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Students working on their operations solutions at TORCH.

How do you program a robot to navigate a zombie-infested campus? That was one of many problems that 80 high school students from grades 9 through 12, had to solve during the third-annual Operations Research Challenge (TORCH).

TORCH is a one-day contest that introduces students to the field of operations research. “Operations research combines ideas from many quantitative fields. Students learn to utilize these skills in finding a solution to interesting problems,” said Professor Timothy Chan (MIE). Interesting problems can range from ‘How do you devise a treatment plan for lung cancer?’ to ‘How can you help Katniss Everdeen survive the Hunger Games?’

Operations Research, or simply OR, is an interdisciplinary science that uses scientific methods like mathematical modelling, statistics and algorithms to make decisions related to the coordination and effectiveness of any organization. Applications of OR can be found in business, health care, financial engineering, military, supply-chain management, manufacturing, public policy and more.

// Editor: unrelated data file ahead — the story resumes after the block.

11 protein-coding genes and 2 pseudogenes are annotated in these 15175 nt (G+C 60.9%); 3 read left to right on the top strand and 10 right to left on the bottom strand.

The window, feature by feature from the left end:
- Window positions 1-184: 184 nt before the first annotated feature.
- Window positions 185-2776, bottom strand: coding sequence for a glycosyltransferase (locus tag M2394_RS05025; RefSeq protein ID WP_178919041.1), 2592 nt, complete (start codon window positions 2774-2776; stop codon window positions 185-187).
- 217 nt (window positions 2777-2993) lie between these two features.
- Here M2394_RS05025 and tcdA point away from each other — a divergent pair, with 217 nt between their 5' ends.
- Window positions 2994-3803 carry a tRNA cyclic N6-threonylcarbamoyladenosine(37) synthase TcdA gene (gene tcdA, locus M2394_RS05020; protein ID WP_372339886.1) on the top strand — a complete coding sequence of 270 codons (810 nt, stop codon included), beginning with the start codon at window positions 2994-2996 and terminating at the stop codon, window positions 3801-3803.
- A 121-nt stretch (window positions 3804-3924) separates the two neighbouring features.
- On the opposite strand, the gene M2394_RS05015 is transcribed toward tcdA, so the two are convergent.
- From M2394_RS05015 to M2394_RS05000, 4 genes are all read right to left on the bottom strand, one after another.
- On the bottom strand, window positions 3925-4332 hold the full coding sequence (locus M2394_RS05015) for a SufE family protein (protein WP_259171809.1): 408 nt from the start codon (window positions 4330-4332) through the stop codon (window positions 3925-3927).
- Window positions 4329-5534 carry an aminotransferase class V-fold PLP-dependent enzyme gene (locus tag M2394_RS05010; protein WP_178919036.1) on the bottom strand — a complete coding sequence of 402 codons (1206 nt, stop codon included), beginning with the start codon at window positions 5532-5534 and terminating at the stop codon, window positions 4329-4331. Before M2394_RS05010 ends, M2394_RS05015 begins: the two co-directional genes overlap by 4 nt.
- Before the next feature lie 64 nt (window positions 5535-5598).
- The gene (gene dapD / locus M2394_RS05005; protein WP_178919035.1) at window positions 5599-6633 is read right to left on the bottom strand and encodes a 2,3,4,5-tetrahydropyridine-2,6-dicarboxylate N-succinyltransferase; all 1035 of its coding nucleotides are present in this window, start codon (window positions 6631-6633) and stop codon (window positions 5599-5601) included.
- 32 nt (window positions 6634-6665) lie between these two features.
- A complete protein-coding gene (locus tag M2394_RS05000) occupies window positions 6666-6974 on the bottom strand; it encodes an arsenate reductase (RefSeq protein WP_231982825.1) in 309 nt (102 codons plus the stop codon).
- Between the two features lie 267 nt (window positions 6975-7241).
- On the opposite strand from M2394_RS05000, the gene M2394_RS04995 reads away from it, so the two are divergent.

The March 16 event has grown from just 37 students in its first year – a remarkable sight for Professor Chris Beck (MIE), whose research group, the Toronto Intelligent Decision Engineering Laboratory (TIDEL), initiated TORCH in 2011. “TORCH has introduced and inspired an interest in OR among high school students in the GTA,” said Professor Beck.

The day included an introductory lecture by Professor Dionne Aleman (MIE), presentations by MIE graduate students, a discussion of the solutions and an awards ceremony. During the day, representatives from Hi-Skule, U of T Aeronautics Team (UTAT) and U of T Space Design contest spoke to students about the exciting programs available at U of T Engineering. A team from Don Mills Collegiate Institute shared a $300 top prize, and were invited to attend a week of DEEP Summer Academy.

TORCH was made possible through the organization of six executive team members including, MIE PhD Candidates Maliheh Aramon Bajestani, Tony T. Tran, and Janet Sung, MIE MASc students, Tze YanJane Ip and Peter Yun Zhang, and Sebastian Kosch (EngSci 1T3).

TORCH would like to thank their many volunteers and sponsors, including the Faculty of Applied Science & Engineering, the Department of Mechanical & Industrial Engineering, the Rotman School of Management, Ontario Ministry of Research and Innovation, the Engineering Outreach Office at University of Toronto, Engineering Alumni Association, and Skule™ Lunch and Learn Series attendees.

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